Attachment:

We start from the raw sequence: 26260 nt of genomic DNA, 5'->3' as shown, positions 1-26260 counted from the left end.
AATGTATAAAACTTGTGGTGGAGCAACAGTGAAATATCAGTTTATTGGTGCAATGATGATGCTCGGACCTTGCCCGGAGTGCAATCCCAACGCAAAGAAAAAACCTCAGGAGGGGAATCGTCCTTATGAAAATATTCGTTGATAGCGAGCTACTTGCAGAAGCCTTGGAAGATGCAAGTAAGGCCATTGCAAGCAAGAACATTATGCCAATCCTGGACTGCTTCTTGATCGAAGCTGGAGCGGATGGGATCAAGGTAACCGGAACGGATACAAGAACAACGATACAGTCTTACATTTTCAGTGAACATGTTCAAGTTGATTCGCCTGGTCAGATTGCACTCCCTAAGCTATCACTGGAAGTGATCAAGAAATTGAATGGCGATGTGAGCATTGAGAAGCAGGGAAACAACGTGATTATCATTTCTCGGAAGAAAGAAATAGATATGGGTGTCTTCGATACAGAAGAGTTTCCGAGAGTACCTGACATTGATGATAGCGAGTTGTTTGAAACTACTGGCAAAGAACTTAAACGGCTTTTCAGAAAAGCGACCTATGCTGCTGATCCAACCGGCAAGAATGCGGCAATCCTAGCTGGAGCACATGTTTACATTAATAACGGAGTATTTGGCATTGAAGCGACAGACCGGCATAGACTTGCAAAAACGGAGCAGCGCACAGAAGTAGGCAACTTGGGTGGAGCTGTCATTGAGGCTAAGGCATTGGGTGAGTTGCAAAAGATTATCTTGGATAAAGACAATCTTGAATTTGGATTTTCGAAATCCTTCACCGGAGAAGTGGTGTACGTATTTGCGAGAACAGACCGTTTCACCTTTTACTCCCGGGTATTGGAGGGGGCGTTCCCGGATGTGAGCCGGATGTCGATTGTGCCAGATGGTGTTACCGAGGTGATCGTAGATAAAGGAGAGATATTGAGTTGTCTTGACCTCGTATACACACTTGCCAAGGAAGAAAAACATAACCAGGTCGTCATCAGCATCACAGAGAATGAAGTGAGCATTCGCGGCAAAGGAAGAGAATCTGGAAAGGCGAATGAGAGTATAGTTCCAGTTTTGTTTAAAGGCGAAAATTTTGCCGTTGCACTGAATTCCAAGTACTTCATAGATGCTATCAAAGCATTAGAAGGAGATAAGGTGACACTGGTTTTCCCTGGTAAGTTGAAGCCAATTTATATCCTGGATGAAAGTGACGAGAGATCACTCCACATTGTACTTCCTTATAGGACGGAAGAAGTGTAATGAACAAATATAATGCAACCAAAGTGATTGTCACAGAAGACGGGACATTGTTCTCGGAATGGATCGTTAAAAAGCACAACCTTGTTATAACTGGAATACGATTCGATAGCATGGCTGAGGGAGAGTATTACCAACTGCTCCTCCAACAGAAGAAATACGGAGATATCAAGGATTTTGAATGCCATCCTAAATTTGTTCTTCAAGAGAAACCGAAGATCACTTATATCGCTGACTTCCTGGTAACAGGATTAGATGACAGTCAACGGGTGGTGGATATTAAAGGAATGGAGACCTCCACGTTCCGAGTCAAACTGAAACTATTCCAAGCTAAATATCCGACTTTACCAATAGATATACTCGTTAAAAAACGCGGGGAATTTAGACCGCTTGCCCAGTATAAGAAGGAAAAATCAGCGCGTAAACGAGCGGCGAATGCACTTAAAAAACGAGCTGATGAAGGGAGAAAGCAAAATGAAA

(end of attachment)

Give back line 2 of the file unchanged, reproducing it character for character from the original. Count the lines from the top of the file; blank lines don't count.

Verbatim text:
AATGTATAAAACTTGTGGTGGAGCAACAGTGAAATATCAGTTTATTGGTGCAATGATGATGCTCGGACCTTGCCCGGAGTGCAATCCCAACGCAAAGAAAAAACCTCAGGAGGGGAATCGTCCTTATGAAAATATTCGTTGATAGCGAGCTACTTGCAGAAGCCTTGGAAGATGCAAGTAAGGCCATTGCAAGCAAGAACATTATGCCAATCCTGGACTGCTTCTTGATCGAAGCTGGAGCGGATGGGATCAAGGTAACCGGAACGGATACAAGAACAACGATACAGTCTTACATTTTCAGTGAACATGTTCAAGTTGATTCGCCTGGTCAGATTGCACTCCCTAAGCTATCACTGGAAGTGATCAAGAAATTGAATGGCGATGTGAGCATTGAGAAGCAGGGAAACAACGTGATTATCATTTCTCGGAAGAAAGAAATAGATATGGGTGTCTTCGATACAGAAGAGTTTCCGAGAGTACCTGACATTGATGATAGCGAGTTGTTTGAAACTACTGGCAAAGAACTTAAACGGCTTTTCAGAAAAGCGACCTATGCTGCTGATCCAACCGGCAAGAATGCGGCAATCCTAGCTGGAGCACATGTTTACATTAATAACGGAGTATTTGGCATTGAAGCGACAGACCGGCATAGACTTGCAAAAACGGAGCAGCGCACAGAAGTAGGCAACTTGGGTGGAGCTGTCATTGAGGCTAAGGCATTGGGTGAGTTGCAAAAGATTATCTTGGATAAAGACAATCTTGAATTTGGATTTTCGAAATCCTTCACCGGAGAAGTGGTGTACGTATTTGCGAGAACAGACCGTTTCACCTTTTACTCCCGGGTATTGGAGGGGGCGTTCCCGGATGTGAGCCGGATGTCGATTGTGCCAGATGGTGTTACCGAGGTGATCGTAGATAAAGGAGAGATATTGAGTTGTCTTGACCTCGTATACACACTTGCCAAGGAAGAAAAACATAACCAGGTCGTCATCAGCATCACAGAGAATGAAGTGAGCATTCGCGGCAAAGGAAGAGAATCTGGAAAGGCGAATGAGAGTATAGTTCCAGTTTTGTTTAAAGGCGAAAATTTTGCCGTTGCACTGAATTCCAAGTACTTCATAGATGCTATCAAAGCATTAGAAGGAGATAAGGTGACACTGGTTTTCCCTGGTAAGTTGAAGCCAATTTATATCCTGGATGAAAGTGACGAGAGATCACTCCACATTGTACTTCCTTATAGGACGGAAGAAGTGTAATGAACAAATATAATGCAACCAAAGTGATTGTCACAGAAGACGGGACATTGTTCTCGGAATGGATCGTTAAAAAGCACAACCTTGTTATAACTGGAATACGATTCGATAGCATGGCTGAGGGAGAGTATTACCAACTGCTCCTCCAACAGAAGAAATACGGAGATATCAAGGATTTTGAATGCCATCCTAAATTTGTTCTTCAAGAGAAACCGAAGATCACTTATATCGCTGACTTCCTGGTAACAGGATTAGATGACAGTCAACGGGTGGTGGATATTAAAGGAATGGAGACCTCCACGTTCCGAGTCAAACTGAAACTATTCCAAGCTAAATATCCGACTTTACCAATAGATATACTCGTTAAAAAACGCGGGGAATTTAGACCGCTTGCCCAGTATAAGAAGGAAAAATCAGCGCGTAAACGAGCGGCGAATGCACTTAAAAAACGAGCTGATGAAGGGAGAAAGCAAAATGAAA